Get 20M+ Full-Text Papers For Less Than $1.50/day. Start a 14-Day Trial for You or Your Team.

Learn More →

Bollywood Goes to the Stadium: Gender, National Identity, and Sport Film in Hindi

Bollywood Goes to the Stadium: Gender, National Identity, and Sport Film in Hindi amy j. ransom Bollywood gives cinematic substance, form, and historical context to the dream of the nation . . . --Grant Farred (72) the l ast ten years have witnessed the phenomenal expansion of India's unique, Mumbaibased Hindilanguage film industry, commonly referred to as Bollywood, into hith ertountapped world movie markets. Though popular throughout Asia and even in the East ern bloc since the 1950s, only recently has In dian film achieved mass popularity in the West. Its recent hegemonic internationalization can be attributed to a mutually beneficial feedback loop between changing strategies within Bom bay's film industry to appeal to Indian diasporic communities abroad, coupled with Bollywood's increased exposure to nondiasporic audiences in Europe and North America (Bhaumik 191; Ganti 3­6; Gehlawat 139; Joshi 41). As Kaushik Bhaumik observes, "the recent twin successes of Lagaan (Ashutosh Gowarikar, 2002) and Devdas (Sanjay Leela Bhansali, 2001) amongst a relatively substantial crossover audience in the West ensured that the presence of Bombay films has begun to get felt more palpably in the mainstream" (192). In addition to an increased presence on cinema screens, television broad casts of Bollywood films on specialized chan nels in the United Kingdom and Canada, as http://www.deepdyve.com/assets/images/DeepDyve-Logo-lg.png Journal of Film and Video University of Illinois Press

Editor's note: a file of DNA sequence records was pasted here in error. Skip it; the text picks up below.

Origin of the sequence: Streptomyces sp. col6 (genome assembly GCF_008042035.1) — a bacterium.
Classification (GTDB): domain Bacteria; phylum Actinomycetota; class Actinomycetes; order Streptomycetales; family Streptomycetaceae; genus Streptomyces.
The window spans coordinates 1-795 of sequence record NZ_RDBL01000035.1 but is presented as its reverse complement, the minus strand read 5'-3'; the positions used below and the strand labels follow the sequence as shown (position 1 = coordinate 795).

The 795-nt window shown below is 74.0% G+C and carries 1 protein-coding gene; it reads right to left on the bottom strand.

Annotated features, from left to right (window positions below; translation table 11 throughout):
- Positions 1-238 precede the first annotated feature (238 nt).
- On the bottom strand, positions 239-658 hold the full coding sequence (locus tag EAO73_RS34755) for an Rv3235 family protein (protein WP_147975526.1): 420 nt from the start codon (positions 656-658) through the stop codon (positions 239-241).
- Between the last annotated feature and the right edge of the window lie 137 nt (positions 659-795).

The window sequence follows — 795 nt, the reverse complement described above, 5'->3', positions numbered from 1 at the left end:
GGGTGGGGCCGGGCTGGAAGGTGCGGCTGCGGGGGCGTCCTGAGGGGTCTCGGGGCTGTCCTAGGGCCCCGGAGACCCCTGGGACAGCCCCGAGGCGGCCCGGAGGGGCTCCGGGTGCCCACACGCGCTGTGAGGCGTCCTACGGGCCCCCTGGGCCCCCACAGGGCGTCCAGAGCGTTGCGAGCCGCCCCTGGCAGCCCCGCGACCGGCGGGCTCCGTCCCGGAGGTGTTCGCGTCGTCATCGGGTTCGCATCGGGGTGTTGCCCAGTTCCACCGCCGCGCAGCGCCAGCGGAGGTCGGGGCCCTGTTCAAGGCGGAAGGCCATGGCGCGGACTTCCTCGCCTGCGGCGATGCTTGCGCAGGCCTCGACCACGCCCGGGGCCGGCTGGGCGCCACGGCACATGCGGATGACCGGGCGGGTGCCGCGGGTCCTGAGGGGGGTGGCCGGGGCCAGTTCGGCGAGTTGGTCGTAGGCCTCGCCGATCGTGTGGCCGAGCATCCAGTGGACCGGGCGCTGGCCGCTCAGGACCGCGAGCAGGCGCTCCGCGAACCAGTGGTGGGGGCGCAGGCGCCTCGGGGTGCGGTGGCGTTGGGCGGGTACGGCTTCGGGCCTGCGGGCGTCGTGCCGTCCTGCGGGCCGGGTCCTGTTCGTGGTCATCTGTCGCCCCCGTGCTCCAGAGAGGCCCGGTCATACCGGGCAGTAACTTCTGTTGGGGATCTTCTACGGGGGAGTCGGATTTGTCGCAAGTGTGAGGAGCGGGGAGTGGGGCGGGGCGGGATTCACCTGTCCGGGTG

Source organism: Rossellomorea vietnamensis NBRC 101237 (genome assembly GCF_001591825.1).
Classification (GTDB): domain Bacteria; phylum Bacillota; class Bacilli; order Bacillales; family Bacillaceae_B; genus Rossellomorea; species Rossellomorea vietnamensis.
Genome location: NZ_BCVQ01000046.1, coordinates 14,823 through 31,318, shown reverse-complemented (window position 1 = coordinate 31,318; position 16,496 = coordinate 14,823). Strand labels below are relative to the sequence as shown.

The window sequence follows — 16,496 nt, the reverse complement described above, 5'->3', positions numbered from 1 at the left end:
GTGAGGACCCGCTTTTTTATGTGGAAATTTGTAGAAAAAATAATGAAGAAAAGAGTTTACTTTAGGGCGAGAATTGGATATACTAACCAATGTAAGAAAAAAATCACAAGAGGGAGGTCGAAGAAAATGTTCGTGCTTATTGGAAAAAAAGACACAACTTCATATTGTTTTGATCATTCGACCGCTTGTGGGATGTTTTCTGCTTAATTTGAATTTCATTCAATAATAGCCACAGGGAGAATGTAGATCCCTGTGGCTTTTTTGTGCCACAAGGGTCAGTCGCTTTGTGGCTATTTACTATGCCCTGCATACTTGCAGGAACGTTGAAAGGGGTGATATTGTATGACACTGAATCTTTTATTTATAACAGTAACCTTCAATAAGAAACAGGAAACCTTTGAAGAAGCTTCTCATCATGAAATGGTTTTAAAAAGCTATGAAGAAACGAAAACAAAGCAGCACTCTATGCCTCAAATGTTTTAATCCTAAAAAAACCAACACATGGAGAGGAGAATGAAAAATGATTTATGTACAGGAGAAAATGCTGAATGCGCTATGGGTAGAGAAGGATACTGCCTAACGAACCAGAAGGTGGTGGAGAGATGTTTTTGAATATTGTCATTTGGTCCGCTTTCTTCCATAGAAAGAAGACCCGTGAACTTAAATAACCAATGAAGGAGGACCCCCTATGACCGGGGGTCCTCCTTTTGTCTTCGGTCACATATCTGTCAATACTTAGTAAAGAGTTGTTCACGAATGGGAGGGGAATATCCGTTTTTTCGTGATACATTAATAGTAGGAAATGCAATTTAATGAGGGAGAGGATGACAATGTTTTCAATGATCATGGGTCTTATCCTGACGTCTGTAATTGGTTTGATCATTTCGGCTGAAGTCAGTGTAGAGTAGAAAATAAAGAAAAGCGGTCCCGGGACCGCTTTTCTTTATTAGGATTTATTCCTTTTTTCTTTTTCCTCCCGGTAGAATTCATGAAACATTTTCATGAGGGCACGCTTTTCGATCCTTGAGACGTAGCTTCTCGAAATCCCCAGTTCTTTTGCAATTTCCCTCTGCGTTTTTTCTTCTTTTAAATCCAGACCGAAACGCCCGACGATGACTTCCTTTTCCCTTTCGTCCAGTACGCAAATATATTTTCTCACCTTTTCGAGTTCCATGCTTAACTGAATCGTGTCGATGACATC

Bollywood Goes to the Stadium: Gender, National Identity, and Sport Film in Hindi

Journal of Film and Video , Volume 66 (4) – Nov 27, 2014

Loading next page...
 
/lp/university-of-illinois-press/bollywood-goes-to-the-stadium-gender-national-identity-and-sport-film-OnNukvNBWQ
Publisher
University of Illinois Press
Copyright
Copyright © 2008 The Board of Trustees of the University of Illinois.
ISSN
1934-6018
Publisher site
See Article on Publisher Site

Abstract

amy j. ransom Bollywood gives cinematic substance, form, and historical context to the dream of the nation . . . --Grant Farred (72) the l ast ten years have witnessed the phenomenal expansion of India's unique, Mumbaibased Hindilanguage film industry, commonly referred to as Bollywood, into hith ertountapped world movie markets. Though popular throughout Asia and even in the East ern bloc since the 1950s, only recently has In dian film achieved mass popularity in the West. Its recent hegemonic internationalization can be attributed to a mutually beneficial feedback loop between changing strategies within Bom bay's film industry to appeal to Indian diasporic communities abroad, coupled with Bollywood's increased exposure to nondiasporic audiences in Europe and North America (Bhaumik 191; Ganti 3­6; Gehlawat 139; Joshi 41). As Kaushik Bhaumik observes, "the recent twin successes of Lagaan (Ashutosh Gowarikar, 2002) and Devdas (Sanjay Leela Bhansali, 2001) amongst a relatively substantial crossover audience in the West ensured that the presence of Bombay films has begun to get felt more palpably in the mainstream" (192). In addition to an increased presence on cinema screens, television broad casts of Bollywood films on specialized chan nels in the United Kingdom and Canada, as

Journal

Journal of Film and VideoUniversity of Illinois Press

Published: Nov 27, 2014

There are no references for this article.